Dueling Reports Suggest Economic Impact of Regulations Uncertain

Posted 17 April 2012 | By

Two reports issued in April paint markedly different pictures about the effects of regulatory policies on the broader economy.

The first, a report commissioned by the US Chamber of Commerce (CoC), a politically powerful trade coalition of businesses, found that concerns about "over-regulation" were "the highest we've seen in the past year."

CoC's study of its 536 member and 803 non-member small businesses found 42% of small businesses citing "over-regulation" as their highest concern and 52% citing regulations as the "top threat" to their businesses. A further 80% of respondents polled indicated various regulations were making it more difficult to hire additional employees, while 73% specifically cited the Patient Protection and Affordable Care Act (PPACA) as having an adverse effect on their hiring outlook.

While the "regulations" referred to in the report cover a wide range of agencies and types-healthcare, environmental, tax, labor, banking and energy regulations, to name but a few-the findings are in line with the CoC's narrative that the totality of regulations are having an adverse effect on the health of the business environment.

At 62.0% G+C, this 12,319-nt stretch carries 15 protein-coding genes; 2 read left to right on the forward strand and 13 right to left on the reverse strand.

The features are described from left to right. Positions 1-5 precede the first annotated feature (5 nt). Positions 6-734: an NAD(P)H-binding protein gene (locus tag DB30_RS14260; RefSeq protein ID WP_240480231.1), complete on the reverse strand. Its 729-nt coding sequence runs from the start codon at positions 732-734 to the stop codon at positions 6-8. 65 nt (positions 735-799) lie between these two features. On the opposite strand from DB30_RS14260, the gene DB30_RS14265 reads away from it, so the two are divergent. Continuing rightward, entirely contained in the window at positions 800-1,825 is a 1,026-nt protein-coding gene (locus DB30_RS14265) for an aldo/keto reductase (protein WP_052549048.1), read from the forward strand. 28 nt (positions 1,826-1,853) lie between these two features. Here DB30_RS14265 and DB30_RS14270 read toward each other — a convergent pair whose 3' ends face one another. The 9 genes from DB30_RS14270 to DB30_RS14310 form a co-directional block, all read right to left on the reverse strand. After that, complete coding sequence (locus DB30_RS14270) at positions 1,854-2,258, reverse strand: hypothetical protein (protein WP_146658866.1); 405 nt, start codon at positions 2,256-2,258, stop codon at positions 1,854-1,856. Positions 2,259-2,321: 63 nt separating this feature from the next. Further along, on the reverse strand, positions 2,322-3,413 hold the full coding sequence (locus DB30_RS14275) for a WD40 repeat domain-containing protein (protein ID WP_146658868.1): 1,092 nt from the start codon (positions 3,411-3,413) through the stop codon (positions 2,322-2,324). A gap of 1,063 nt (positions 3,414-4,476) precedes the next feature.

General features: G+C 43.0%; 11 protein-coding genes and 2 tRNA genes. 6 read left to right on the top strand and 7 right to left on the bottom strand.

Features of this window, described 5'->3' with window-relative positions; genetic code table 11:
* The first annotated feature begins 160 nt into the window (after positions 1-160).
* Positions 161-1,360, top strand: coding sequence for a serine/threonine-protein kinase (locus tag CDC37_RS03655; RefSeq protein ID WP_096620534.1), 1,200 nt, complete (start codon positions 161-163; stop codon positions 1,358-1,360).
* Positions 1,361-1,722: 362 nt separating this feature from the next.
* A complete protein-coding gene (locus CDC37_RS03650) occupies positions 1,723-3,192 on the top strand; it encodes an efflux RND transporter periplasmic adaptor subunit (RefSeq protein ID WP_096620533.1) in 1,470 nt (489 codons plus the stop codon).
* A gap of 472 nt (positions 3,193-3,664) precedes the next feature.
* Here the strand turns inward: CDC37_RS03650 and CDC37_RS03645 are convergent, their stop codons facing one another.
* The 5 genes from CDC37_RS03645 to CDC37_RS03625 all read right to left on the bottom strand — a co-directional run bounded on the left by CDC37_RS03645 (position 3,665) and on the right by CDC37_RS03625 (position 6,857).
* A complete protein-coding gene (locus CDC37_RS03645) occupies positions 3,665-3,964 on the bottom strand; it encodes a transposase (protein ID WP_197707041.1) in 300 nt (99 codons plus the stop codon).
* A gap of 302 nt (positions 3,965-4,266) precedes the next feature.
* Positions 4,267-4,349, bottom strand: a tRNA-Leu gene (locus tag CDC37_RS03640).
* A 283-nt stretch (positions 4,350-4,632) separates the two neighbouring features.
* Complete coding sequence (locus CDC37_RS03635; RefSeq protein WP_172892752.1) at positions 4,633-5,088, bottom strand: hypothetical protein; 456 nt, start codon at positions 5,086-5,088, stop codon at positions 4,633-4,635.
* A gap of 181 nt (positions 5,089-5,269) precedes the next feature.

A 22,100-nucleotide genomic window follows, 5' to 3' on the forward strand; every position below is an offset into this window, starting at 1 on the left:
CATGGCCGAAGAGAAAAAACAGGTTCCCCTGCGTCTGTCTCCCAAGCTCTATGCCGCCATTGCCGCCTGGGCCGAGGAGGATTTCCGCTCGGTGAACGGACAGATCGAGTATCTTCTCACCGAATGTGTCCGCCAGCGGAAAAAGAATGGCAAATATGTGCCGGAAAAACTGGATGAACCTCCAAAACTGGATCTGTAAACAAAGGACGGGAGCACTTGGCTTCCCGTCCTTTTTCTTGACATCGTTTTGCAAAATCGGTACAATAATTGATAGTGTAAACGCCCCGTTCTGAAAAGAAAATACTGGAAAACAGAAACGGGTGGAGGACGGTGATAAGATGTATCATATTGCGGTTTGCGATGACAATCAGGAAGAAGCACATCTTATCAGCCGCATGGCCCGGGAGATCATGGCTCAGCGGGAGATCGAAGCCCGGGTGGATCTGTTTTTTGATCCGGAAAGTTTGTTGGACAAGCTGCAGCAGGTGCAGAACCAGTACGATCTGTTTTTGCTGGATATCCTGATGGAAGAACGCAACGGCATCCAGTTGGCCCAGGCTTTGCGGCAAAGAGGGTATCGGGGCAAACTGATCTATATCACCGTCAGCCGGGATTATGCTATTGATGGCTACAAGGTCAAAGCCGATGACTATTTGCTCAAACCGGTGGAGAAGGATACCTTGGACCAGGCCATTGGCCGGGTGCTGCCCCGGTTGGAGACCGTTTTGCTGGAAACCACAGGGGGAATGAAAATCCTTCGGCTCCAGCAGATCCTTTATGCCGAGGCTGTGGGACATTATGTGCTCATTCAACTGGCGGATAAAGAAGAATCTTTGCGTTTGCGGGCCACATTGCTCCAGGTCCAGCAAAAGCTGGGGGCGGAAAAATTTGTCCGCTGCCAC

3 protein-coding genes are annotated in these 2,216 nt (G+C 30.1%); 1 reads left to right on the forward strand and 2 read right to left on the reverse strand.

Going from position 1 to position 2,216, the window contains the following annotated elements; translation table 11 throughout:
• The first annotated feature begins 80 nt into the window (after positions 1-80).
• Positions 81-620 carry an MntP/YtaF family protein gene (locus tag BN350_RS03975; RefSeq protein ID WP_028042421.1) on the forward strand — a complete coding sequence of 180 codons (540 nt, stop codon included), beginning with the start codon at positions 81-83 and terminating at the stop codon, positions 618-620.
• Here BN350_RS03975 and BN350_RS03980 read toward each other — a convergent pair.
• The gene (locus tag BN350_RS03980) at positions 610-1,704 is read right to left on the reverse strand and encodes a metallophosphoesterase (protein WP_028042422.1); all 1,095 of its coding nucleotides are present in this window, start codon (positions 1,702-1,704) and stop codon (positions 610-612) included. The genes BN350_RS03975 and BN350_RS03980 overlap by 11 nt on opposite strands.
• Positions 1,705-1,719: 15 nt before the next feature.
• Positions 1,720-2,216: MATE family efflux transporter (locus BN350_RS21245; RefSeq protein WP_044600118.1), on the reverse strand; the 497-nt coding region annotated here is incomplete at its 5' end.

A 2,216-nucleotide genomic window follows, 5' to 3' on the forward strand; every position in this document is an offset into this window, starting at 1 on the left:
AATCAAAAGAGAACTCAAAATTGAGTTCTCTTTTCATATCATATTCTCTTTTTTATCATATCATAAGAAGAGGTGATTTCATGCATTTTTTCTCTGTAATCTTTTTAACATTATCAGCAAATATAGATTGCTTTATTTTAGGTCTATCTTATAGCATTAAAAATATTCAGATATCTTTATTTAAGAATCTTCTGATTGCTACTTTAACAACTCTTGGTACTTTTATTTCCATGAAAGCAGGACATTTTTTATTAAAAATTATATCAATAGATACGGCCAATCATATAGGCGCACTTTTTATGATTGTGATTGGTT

That narrative, opines Bloomberg's Deborah Solomon, is pretty far off base, and leaves out one side of the equation entirely: benefits.

Solomon cites a number of studies seeking to study the actual impact of regulations on hiring and the economy, and says the evidence shows "we ought to take claims of regulatory-related unemployment with a grain of salt" given their wide margins for error when evaluating the same regulations.

In fact a new study by the nonpartisan think tank Institute for Political Integrity says many of the studies claiming to show job losses or gains "use poorly executed economic models that do not accurately measure true costs and benefits," writes Solomon.

"The report suggests policymakers focus on cost-benefit analyses, rather than job impact, when making decisions about rules. As it now stands, the report states, job-impact studies are "a misleading distraction -- nothing more than a red herring."

Read more:

Chamber of Commerce - United States Chamber of Commerce: Q1 Small Business Outlook Study

Institute for Policy Integrity - The Regulatory Red Herring: The Role of Job Impact Analyses in Environmental Policy Debates

Bloomberg - Killing the "Job-Killing Regulation" Meme


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